The invoice reconciliation process is critical in keeping your accounting records up to date and avoiding fraud in your organization.
What is invoice reconciliation?
First, let’s define the terms invoices and reconciliation to better understand invoice reconciliation.
Invoices are legally binding documents that are used to demand payment from clients or consumers. These are widely used by businesses including sellers, small enterprises, and self-employed individuals and are usually integrated into an accounting system.
Meanwhile, reconciliation is defined as an accounting process in which two sets of records are compared to ensure that the values are correct, confirming consistency, accuracy, and completeness of accounts in the general ledger.
The invoice reconciliation process simultaneously tallies the input and output invoices to verify and ensure that all accounts are clear and all the book entries match. Various types of invoices can be generated by businesses to send to their customers.
What are the types of invoices?
Companies receive tons of invoices from different sources. We list down the different types of invoices your business might receive.
1. Supplier invoice
A supplier invoice is a vendor statement that is sent out to a client for purchase orders or services rendered. It details the purchase orders and services sold to a consumer and any applicable sales taxes and shipping expenses.
2. Credit invoice
A credit invoice is sent by a business that wants to provide a discount or refund to a customer or repair an invoicing error from the previous period.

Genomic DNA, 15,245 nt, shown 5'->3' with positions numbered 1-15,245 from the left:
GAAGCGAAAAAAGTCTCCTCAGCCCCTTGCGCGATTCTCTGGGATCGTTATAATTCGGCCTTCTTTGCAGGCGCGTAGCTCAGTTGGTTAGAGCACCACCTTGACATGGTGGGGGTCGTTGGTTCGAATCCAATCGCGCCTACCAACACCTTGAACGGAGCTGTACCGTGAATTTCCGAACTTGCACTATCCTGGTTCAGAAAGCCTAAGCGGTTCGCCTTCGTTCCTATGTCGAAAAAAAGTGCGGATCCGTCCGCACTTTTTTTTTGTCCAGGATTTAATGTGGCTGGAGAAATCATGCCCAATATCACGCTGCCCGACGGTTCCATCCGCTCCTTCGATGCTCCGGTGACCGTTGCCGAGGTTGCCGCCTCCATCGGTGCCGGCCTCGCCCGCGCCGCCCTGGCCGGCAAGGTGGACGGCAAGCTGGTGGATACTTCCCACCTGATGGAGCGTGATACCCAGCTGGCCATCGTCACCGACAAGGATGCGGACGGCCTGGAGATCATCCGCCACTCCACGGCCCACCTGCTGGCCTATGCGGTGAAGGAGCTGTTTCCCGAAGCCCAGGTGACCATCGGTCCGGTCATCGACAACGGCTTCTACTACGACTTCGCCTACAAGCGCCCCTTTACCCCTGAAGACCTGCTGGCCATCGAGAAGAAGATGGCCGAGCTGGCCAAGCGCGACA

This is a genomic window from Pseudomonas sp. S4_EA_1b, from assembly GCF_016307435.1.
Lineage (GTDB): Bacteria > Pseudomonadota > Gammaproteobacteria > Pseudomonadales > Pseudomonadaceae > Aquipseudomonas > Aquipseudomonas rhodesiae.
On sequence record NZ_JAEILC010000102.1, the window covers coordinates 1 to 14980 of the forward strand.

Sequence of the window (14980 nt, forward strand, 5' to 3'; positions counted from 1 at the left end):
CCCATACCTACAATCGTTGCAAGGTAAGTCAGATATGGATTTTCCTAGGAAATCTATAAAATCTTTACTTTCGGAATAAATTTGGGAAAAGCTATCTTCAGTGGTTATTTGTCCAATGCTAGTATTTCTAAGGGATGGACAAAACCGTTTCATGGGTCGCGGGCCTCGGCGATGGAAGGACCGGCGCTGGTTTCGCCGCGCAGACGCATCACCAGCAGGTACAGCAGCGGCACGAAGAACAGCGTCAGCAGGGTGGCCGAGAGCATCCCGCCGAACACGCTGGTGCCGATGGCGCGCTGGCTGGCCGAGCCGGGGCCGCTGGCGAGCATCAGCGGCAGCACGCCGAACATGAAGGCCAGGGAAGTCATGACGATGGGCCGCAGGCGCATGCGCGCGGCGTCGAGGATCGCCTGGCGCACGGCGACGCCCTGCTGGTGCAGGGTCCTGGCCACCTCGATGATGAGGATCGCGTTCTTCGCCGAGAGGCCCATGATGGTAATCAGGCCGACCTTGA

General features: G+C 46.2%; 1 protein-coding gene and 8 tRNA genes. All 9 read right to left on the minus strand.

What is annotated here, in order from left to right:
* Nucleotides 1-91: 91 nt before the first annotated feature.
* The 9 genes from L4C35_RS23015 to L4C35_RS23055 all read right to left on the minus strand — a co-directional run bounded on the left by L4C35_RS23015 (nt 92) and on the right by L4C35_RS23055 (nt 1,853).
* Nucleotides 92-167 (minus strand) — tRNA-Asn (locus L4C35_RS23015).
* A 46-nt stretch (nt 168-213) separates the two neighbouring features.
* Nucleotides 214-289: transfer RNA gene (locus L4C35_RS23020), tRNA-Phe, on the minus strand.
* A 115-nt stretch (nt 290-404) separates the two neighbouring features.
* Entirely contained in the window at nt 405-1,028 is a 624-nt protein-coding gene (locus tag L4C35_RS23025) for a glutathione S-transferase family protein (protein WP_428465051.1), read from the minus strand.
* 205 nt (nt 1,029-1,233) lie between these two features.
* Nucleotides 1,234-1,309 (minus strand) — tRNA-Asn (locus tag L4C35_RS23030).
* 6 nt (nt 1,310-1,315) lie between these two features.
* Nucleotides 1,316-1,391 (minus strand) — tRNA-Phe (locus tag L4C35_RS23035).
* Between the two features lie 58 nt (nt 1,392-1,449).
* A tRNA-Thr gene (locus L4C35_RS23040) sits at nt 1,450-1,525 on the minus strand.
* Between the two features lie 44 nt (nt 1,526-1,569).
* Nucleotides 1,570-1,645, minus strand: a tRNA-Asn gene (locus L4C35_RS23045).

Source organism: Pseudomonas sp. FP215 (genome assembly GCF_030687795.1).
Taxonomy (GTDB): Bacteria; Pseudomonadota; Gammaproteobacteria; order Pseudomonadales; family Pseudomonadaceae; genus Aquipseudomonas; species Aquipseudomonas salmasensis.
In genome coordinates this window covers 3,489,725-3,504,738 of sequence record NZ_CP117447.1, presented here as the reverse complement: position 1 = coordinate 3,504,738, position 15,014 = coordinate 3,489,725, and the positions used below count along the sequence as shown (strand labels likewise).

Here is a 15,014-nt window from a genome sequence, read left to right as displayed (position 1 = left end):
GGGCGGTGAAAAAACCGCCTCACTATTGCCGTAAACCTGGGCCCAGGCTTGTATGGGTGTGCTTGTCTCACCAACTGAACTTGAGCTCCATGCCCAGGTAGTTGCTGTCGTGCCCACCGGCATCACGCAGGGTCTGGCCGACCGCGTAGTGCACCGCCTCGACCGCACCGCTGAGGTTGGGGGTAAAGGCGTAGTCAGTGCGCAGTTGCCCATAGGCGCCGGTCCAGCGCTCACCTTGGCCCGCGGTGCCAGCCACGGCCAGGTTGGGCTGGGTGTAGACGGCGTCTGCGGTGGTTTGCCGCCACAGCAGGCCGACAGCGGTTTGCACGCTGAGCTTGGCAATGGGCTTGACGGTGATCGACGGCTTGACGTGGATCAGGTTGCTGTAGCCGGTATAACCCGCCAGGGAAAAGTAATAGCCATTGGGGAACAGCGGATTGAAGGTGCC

3. Debit invoice
A debit invoice, alternatively referred to as a debit memo, is sent by a firm that wants to increase the amount owed by a client. Debit invoices can be advantageous for small firms that want a minor modification to an existing invoice.
4. Commercial invoice
The commercial invoice is a report provided by a business for items sold mostly to foreign clients. It contains information about the sale that is required to calculate customs charges on cross-border deals.
A timesheet is an invoice used when a business or individual bills by the hour and at a standard rate.
6. Mixed invoices
Mixed invoices incorporate credit and debit charges into a single statement, and the total amount might be represented as a positive or negative number. Although small businesses rarely need to issue mixed invoices, it may be required if you are reducing a client’s debt for one project while raising the debt for another.
7. Interim invoice
Interim invoices are used for large projects for which the client and the firm have agreed to multiple payments. Interim invoices are submitted by businesses when specific project milestones are met. It assists organizations in managing cash flow while working on long-term initiatives.
8. Recurring invoice
Recurring invoices are excellent for organizations that charge the same amount to clients regularly.